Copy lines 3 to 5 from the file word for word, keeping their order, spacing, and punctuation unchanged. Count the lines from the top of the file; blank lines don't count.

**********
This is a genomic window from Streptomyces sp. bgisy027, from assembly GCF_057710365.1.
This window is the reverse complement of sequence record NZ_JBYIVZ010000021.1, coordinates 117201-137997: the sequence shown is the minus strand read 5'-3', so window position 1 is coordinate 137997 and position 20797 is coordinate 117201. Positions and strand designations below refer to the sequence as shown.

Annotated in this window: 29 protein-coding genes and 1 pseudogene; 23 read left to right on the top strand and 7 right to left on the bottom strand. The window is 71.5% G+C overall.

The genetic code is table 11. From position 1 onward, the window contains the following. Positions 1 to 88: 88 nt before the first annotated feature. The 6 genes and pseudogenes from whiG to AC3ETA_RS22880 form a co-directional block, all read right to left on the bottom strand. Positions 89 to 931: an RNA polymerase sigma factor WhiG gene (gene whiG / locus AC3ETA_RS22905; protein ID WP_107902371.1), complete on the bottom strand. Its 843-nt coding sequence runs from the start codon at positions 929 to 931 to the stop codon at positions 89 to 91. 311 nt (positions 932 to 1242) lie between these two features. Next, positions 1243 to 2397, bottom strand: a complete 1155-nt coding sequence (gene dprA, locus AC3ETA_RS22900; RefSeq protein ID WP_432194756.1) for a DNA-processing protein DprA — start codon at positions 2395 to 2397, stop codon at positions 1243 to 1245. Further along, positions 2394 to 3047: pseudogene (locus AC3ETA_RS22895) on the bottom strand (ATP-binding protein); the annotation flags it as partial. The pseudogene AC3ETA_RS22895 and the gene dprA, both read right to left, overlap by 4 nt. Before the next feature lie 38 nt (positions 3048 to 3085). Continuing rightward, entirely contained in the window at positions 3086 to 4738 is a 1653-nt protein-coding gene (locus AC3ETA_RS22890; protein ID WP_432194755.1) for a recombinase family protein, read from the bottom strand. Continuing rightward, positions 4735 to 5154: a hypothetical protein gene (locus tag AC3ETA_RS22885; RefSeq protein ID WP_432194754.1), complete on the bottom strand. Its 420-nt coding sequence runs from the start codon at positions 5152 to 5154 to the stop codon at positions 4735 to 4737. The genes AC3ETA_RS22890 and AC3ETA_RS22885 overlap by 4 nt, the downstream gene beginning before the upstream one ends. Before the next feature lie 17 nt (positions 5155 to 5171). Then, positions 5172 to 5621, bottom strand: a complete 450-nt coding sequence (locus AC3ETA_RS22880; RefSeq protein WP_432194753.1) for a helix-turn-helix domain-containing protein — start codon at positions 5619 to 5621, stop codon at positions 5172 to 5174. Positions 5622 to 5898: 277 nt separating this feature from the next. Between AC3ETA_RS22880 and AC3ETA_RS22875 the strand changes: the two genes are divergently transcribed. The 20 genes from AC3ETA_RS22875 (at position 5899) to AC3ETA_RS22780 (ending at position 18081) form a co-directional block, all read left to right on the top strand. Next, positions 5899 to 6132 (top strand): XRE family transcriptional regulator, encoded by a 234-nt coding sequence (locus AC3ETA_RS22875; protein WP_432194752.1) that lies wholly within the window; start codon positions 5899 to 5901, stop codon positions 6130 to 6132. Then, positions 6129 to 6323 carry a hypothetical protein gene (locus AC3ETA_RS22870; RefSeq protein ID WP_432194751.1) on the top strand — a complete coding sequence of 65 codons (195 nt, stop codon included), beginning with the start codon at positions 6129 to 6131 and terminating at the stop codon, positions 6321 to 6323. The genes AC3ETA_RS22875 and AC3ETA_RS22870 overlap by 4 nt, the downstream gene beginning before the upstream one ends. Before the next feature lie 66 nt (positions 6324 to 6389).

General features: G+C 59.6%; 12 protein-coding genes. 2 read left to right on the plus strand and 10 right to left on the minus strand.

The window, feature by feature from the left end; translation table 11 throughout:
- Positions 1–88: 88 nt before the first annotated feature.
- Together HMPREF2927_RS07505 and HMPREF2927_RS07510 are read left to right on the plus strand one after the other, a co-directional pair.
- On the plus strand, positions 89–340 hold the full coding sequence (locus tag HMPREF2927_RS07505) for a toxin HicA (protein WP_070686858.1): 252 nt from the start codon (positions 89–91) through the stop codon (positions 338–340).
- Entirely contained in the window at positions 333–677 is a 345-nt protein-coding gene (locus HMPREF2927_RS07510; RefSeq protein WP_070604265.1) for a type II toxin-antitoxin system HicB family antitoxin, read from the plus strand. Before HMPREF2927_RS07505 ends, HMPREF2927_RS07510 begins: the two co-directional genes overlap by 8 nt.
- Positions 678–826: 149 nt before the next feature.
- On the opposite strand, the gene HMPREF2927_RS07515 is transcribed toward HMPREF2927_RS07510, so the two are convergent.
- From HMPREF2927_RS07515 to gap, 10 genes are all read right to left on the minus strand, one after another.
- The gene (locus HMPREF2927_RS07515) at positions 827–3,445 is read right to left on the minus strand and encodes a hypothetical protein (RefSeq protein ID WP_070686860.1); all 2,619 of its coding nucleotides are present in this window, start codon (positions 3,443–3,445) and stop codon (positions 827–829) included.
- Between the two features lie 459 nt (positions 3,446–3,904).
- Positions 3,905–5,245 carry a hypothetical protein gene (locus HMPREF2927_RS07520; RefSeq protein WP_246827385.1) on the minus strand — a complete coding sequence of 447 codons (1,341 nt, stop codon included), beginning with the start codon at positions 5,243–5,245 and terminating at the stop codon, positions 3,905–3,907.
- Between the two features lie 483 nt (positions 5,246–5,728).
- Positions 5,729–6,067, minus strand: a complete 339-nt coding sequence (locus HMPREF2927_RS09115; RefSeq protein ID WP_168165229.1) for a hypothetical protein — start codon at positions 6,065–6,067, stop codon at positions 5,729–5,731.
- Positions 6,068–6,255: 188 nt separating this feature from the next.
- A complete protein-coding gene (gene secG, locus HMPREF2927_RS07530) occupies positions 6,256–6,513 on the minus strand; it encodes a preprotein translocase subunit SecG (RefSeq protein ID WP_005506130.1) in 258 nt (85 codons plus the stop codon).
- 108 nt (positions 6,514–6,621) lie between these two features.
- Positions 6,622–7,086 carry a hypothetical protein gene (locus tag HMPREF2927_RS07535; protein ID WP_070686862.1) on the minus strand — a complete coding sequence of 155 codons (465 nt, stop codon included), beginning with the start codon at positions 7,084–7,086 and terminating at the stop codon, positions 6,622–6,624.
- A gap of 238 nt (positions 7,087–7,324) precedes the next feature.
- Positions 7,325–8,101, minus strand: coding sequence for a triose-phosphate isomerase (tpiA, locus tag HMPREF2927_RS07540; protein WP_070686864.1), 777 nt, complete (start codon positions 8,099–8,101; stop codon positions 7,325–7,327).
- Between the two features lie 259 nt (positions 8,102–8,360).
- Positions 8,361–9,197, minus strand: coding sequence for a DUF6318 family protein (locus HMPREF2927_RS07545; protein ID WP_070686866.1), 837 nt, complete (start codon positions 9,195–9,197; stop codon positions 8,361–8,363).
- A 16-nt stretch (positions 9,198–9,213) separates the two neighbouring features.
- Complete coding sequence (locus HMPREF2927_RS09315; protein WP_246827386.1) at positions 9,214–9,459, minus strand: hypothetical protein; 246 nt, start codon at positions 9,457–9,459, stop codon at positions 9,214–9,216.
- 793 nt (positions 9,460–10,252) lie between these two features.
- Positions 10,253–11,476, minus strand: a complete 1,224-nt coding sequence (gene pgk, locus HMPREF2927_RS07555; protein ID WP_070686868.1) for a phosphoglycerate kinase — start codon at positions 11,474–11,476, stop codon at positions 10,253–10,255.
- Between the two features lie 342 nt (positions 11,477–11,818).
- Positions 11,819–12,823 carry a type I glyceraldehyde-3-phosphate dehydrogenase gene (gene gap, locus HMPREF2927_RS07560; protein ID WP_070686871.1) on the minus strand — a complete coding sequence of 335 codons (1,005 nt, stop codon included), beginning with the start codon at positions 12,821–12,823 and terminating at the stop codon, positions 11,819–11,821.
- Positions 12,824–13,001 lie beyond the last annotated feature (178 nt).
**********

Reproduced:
Annotated in this window: 29 protein-coding genes and 1 pseudogene; 23 read left to right on the top strand and 7 right to left on the bottom strand. The window is 71.5% G+C overall.

The genetic code is table 11. From position 1 onward, the window contains the following. Positions 1 to 88: 88 nt before the first annotated feature. The 6 genes and pseudogenes from whiG to AC3ETA_RS22880 form a co-directional block, all read right to left on the bottom strand. Positions 89 to 931: an RNA polymerase sigma factor WhiG gene (gene whiG / locus AC3ETA_RS22905; protein ID WP_107902371.1), complete on the bottom strand. Its 843-nt coding sequence runs from the start codon at positions 929 to 931 to the stop codon at positions 89 to 91. 311 nt (positions 932 to 1242) lie between these two features. Next, positions 1243 to 2397, bottom strand: a complete 1155-nt coding sequence (gene dprA, locus AC3ETA_RS22900; RefSeq protein ID WP_432194756.1) for a DNA-processing protein DprA — start codon at positions 2395 to 2397, stop codon at positions 1243 to 1245. Further along, positions 2394 to 3047: pseudogene (locus AC3ETA_RS22895) on the bottom strand (ATP-binding protein); the annotation flags it as partial. The pseudogene AC3ETA_RS22895 and the gene dprA, both read right to left, overlap by 4 nt. Before the next feature lie 38 nt (positions 3048 to 3085). Continuing rightward, entirely contained in the window at positions 3086 to 4738 is a 1653-nt protein-coding gene (locus AC3ETA_RS22890; protein ID WP_432194755.1) for a recombinase family protein, read from the bottom strand. Continuing rightward, positions 4735 to 5154: a hypothetical protein gene (locus tag AC3ETA_RS22885; RefSeq protein ID WP_432194754.1), complete on the bottom strand. Its 420-nt coding sequence runs from the start codon at positions 5152 to 5154 to the stop codon at positions 4735 to 4737. The genes AC3ETA_RS22890 and AC3ETA_RS22885 overlap by 4 nt, the downstream gene beginning before the upstream one ends. Before the next feature lie 17 nt (positions 5155 to 5171). Then, positions 5172 to 5621, bottom strand: a complete 450-nt coding sequence (locus AC3ETA_RS22880; RefSeq protein WP_432194753.1) for a helix-turn-helix domain-containing protein — start codon at positions 5619 to 5621, stop codon at positions 5172 to 5174. Positions 5622 to 5898: 277 nt separating this feature from the next. Between AC3ETA_RS22880 and AC3ETA_RS22875 the strand changes: the two genes are divergently transcribed. The 20 genes from AC3ETA_RS22875 (at position 5899) to AC3ETA_RS22780 (ending at position 18081) form a co-directional block, all read left to right on the top strand. Next, positions 5899 to 6132 (top strand): XRE family transcriptional regulator, encoded by a 234-nt coding sequence (locus AC3ETA_RS22875; protein WP_432194752.1) that lies wholly within the window; start codon positions 5899 to 5901, stop codon positions 6130 to 6132. Then, positions 6129 to 6323 carry a hypothetical protein gene (locus AC3ETA_RS22870; RefSeq protein ID WP_432194751.1) on the top strand — a complete coding sequence of 65 codons (195 nt, stop codon included), beginning with the start codon at positions 6129 to 6131 and terminating at the stop codon, positions 6321 to 6323. The genes AC3ETA_RS22875 and AC3ETA_RS22870 overlap by 4 nt, the downstream gene beginning before the upstream one ends. Before the next feature lie 66 nt (positions 6324 to 6389).

General features: G+C 59.6%; 12 protein-coding genes. 2 read left to right on the plus strand and 10 right to left on the minus strand.